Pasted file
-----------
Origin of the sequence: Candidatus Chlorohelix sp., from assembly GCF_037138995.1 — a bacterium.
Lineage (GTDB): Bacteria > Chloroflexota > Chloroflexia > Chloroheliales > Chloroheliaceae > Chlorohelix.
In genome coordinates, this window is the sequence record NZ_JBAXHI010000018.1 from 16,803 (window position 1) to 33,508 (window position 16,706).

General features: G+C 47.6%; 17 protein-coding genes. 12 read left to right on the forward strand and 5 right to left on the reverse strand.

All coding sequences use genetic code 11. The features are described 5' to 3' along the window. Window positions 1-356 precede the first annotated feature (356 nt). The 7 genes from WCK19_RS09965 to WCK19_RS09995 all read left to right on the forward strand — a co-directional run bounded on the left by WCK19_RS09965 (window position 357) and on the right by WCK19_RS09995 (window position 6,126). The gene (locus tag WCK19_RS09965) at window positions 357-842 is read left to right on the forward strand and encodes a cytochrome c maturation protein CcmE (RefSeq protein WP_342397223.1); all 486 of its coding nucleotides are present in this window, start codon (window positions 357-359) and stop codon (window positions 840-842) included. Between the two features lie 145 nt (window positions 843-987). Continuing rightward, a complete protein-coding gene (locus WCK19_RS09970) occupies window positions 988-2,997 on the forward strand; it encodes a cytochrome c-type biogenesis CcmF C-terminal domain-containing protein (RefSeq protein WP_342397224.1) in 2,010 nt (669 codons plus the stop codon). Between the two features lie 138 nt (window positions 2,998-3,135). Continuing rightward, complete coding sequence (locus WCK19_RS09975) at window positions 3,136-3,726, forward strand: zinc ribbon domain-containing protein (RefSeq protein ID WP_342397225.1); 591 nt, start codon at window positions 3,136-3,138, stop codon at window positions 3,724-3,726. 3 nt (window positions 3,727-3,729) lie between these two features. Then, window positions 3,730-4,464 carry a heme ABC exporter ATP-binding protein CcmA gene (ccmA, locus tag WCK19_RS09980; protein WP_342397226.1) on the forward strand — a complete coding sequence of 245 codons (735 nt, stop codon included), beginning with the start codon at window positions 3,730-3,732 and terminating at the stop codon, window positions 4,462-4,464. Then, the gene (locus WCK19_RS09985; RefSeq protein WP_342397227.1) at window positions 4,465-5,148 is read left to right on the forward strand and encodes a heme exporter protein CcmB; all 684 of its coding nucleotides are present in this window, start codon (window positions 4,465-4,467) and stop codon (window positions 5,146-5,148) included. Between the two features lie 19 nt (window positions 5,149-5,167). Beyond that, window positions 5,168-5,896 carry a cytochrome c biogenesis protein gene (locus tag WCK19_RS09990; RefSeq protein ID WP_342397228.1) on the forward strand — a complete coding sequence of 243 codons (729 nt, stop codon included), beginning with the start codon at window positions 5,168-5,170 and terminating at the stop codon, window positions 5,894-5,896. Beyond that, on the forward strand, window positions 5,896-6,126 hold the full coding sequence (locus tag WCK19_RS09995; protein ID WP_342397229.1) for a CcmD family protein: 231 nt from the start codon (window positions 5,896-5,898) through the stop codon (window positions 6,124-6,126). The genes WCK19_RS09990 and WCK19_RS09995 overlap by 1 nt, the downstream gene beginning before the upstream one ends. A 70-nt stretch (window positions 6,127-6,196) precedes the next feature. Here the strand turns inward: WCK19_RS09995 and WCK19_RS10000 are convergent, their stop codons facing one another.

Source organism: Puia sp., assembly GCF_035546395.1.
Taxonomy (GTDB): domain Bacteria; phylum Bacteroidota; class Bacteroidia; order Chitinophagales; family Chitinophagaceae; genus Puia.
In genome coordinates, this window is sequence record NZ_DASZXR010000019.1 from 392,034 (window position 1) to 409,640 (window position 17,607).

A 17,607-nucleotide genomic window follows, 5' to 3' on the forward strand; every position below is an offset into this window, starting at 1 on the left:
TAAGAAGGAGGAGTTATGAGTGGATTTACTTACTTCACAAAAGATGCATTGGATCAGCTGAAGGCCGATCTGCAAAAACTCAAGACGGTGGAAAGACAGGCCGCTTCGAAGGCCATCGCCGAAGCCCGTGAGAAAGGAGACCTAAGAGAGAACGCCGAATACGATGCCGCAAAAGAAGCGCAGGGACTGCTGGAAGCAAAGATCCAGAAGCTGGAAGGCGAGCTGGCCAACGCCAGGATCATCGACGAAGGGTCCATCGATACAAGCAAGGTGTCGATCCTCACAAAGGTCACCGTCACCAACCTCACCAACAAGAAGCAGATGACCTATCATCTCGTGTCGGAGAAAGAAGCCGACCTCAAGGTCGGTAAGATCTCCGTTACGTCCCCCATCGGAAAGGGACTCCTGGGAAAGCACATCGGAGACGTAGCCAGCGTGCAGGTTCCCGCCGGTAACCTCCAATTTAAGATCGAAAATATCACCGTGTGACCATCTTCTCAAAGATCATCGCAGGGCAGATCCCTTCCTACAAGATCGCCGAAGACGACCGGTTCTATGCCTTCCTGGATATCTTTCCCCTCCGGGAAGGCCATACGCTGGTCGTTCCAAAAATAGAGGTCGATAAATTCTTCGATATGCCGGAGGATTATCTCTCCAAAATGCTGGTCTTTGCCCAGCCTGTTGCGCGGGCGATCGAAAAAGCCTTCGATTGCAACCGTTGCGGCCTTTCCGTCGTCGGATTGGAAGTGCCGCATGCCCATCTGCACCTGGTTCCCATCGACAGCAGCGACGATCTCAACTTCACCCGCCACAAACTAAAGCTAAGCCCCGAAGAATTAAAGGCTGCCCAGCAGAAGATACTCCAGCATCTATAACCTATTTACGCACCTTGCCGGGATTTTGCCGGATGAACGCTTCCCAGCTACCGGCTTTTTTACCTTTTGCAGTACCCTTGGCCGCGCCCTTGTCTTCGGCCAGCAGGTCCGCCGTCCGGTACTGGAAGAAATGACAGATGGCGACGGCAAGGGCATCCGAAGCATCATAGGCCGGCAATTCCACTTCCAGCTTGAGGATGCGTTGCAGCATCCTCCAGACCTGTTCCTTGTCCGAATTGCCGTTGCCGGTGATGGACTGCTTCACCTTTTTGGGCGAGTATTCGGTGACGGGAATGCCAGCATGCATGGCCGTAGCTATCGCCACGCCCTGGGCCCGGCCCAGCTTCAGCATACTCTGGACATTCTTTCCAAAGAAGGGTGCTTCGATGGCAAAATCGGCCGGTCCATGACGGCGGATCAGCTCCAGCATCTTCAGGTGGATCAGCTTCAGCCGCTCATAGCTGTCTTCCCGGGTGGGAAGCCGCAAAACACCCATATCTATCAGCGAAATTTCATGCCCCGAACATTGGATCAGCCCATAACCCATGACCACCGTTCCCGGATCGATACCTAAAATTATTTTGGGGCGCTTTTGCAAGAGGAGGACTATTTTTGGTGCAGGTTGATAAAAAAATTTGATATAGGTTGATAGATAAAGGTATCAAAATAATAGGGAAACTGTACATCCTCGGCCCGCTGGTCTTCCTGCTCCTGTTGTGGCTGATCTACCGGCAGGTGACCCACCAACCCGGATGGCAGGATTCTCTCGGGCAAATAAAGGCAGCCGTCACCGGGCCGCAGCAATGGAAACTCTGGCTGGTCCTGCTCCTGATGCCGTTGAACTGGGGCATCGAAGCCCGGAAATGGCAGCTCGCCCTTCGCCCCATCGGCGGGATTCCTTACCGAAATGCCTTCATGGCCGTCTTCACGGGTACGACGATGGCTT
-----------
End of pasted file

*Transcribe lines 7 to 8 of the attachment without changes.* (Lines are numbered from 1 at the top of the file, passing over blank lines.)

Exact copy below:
Taxonomy (GTDB): domain Bacteria; phylum Bacteroidota; class Bacteroidia; order Chitinophagales; family Chitinophagaceae; genus Puia.
In genome coordinates, this window is sequence record NZ_DASZXR010000019.1 from 392,034 (window position 1) to 409,640 (window position 17,607).